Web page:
It is not easy to ditch orthodoxies — and not always advisable. This is as true for the political arena as it is for religion. Consider, as one example, the orthodoxy of the two-state solution. It is an orthodoxy that many, if not most, Israelis are willing to let go. On the other hand, what is the alternative? What happens when the two-state orthodoxy is gone?
Enter Donald Trump. He is, of course, a prime example of the unorthodox.
Trump destroyed many orthodoxies of presidential decorum. He might have destroyed some orthodoxies of diplomacy. He painted a question mark above the orthodoxy of the two-state solution. And one must wonder whether his unorthodox manner is about to end another orthodoxy: “Bipartisan support for Israel.”
Rabbi Eric Yoffie seems to think he is. But he doesn’t blame Trump. It is Israeli Prime Minister Benjamin Netanyahu who, Yoffie said, “allowed Israel to get caught up in the hyperpartisanship that now divides Republicans from Democrats in America.” And Yoffie is not alone in that view. An institute I work for, The Jewish People Policy Institute, warned in its annual assessment “that Israel was becoming increasingly politicized in the United States.” A Jerusalem Post editorial reminded its readers that “Israel cannot count on one president and one party.”
The list goes on, but the point is well taken: Bipartisan support for Israel is better than partisan support. Duh. This is like a company saying that having people of all ages buy its product is better than having just young people buy its product. Countries, much like companies selling product, prefer the many over the few. A dilemma begins when having it all becomes impossible or very pricey. As in, if you get the old buyers, many youngsters will abandon the product; and if you sell to everyone, you must sell cheap and lose profitability.
These are the questions one must consider as one deals with the orthodoxy on bipartisan support. First, is it possible to keep this orthodoxy alive, or is it just an empty allusion to a more politically benign past? And, what is the benefit for Israel, and what is the price Israel must pay for bipartisanship?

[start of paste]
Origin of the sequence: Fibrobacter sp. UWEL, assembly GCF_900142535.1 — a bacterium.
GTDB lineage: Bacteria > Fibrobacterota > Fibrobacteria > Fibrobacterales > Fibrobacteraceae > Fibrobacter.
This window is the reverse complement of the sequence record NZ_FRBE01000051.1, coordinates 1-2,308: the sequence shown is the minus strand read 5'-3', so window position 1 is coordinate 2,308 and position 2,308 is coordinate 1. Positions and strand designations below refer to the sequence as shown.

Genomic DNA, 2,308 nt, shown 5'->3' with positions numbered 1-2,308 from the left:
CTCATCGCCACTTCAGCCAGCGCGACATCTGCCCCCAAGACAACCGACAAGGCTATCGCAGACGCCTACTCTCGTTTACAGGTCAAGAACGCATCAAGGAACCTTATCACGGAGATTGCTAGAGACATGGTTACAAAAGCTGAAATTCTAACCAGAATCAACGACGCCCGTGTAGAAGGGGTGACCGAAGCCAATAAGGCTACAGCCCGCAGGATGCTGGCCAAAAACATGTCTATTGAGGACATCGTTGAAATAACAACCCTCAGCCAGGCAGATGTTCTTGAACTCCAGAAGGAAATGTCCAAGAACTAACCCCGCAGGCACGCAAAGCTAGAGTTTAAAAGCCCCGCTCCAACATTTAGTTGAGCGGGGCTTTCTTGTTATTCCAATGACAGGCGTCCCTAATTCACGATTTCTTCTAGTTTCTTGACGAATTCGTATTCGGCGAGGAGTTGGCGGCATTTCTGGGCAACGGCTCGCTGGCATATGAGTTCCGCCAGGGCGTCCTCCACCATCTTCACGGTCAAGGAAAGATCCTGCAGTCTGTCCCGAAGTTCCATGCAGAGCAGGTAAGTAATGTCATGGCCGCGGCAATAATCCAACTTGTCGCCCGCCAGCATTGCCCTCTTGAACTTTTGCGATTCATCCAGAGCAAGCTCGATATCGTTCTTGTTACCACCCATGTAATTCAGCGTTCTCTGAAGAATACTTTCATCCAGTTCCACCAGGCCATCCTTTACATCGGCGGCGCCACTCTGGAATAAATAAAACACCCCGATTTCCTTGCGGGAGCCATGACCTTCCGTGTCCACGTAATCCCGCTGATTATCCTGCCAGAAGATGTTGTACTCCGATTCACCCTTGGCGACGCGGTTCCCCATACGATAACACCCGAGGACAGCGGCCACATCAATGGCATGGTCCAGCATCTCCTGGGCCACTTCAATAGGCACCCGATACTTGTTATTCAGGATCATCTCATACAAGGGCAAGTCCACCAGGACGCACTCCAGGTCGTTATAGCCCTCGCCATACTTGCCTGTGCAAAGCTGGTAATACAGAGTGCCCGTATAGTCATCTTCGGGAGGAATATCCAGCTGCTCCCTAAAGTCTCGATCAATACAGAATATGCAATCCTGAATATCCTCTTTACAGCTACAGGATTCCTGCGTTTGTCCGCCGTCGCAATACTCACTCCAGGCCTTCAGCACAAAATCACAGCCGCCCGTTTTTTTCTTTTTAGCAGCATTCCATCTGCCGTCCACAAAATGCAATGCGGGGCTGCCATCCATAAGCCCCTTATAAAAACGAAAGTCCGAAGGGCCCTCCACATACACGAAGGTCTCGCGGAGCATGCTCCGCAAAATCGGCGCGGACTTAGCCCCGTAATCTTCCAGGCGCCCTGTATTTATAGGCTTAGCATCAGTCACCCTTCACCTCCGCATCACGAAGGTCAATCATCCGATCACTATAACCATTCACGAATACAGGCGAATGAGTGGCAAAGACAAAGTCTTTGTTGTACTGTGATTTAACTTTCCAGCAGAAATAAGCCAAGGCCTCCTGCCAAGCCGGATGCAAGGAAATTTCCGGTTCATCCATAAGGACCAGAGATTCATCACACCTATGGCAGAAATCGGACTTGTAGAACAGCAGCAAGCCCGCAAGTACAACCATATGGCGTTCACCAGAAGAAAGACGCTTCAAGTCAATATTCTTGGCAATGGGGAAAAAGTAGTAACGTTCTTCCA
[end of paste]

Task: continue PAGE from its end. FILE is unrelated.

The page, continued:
Observers who assume these questions are easy to answer usually overlook a key side of an argument. For example, in his article, Yoffie asks: “Why in heaven’s name is Bibi applauding” the American decision to “drastically cut social and economic aid to Palestinians?” When Israel applauds such moves, he argues — and I agree — it leads to a loss of bipartisan support.
So where is the problem with Yoffie’s argument? He sees only downsides. He detects no dilemma.
Yoffie (for whom I have great respect) assumes that the U.S. decision “will likely lead to a third intifada, a Hamas takeover of the Palestinian Authority, or a massive humanitarian crisis for which Israel will ultimately be responsible.” If that’s the case, Israel looks quite dumb. It will get an intifada and erode bipartisanship. Indeed, it is not clear why anyone would choose this course of action.
But what if Israel actually believes that the U.S. cut of Palestinian aid is a positive move? What if it believes that it can tame Palestinian irrational expectations or make Palestinian leaders reconsider their positions? You see the dilemma. It is not a choice between “do the dumb thing and lose bipartisanship” and “do the right thing and win bipartisanship.” That’s no dilemma. It is between “do the right thing and lose bipartisanship” and “do the wrong thing and win bipartisanship.”
So what should Israel do when such dilemmas occur? Make sure to weigh the real costs (of losing bipartisanship) against the real benefits (of the specific move under consideration). In other words: Beware orthodoxy.
For a Reform rabbi such as Yoffie, this should be easy to accept.
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